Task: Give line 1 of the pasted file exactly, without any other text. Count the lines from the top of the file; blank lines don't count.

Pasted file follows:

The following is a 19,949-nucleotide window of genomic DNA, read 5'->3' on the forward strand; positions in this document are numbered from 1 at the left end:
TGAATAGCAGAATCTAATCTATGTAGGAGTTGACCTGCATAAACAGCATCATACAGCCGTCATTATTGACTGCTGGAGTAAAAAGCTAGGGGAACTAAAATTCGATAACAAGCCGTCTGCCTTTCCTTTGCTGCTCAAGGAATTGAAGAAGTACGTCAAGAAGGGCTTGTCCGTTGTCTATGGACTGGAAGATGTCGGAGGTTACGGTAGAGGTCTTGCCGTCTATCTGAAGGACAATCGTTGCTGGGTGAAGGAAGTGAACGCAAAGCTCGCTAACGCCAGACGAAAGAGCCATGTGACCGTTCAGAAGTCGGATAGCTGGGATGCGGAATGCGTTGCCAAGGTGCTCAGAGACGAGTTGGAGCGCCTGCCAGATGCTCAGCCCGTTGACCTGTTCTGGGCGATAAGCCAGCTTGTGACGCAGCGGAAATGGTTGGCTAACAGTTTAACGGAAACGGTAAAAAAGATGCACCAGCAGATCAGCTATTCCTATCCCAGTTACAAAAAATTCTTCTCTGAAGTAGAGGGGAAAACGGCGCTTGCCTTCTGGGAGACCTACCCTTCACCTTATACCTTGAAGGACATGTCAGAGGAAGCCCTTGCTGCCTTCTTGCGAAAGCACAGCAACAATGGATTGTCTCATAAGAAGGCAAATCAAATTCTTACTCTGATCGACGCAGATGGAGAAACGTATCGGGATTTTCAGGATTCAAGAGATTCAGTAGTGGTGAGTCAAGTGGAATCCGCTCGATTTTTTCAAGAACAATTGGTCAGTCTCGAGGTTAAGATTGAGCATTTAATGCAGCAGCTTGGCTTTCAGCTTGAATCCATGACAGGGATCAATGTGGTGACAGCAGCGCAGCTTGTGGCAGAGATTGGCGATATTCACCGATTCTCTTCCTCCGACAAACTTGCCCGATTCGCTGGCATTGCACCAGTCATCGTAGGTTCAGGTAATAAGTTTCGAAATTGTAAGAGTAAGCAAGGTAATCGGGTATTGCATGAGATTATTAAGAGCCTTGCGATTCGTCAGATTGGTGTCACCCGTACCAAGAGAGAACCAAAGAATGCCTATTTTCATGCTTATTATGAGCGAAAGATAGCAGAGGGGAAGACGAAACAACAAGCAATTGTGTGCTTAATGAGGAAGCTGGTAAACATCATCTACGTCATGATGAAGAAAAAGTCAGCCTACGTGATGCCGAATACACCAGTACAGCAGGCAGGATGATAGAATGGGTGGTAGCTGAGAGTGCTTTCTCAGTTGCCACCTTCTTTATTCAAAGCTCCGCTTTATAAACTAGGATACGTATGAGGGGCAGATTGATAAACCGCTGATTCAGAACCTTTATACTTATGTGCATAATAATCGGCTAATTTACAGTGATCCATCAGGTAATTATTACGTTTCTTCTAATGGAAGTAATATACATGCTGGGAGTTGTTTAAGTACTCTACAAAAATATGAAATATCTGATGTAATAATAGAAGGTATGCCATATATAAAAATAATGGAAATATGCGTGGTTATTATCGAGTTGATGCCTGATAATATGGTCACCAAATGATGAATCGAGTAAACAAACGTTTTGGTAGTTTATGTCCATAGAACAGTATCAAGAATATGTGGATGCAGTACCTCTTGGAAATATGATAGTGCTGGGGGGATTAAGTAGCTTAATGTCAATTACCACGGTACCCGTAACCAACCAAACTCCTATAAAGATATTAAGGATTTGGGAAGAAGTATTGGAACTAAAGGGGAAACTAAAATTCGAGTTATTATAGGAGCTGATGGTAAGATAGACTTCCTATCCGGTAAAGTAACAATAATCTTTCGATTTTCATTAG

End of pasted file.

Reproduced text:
The following is a 19,949-nucleotide window of genomic DNA, read 5'->3' on the forward strand; positions in this document are numbered from 1 at the left end: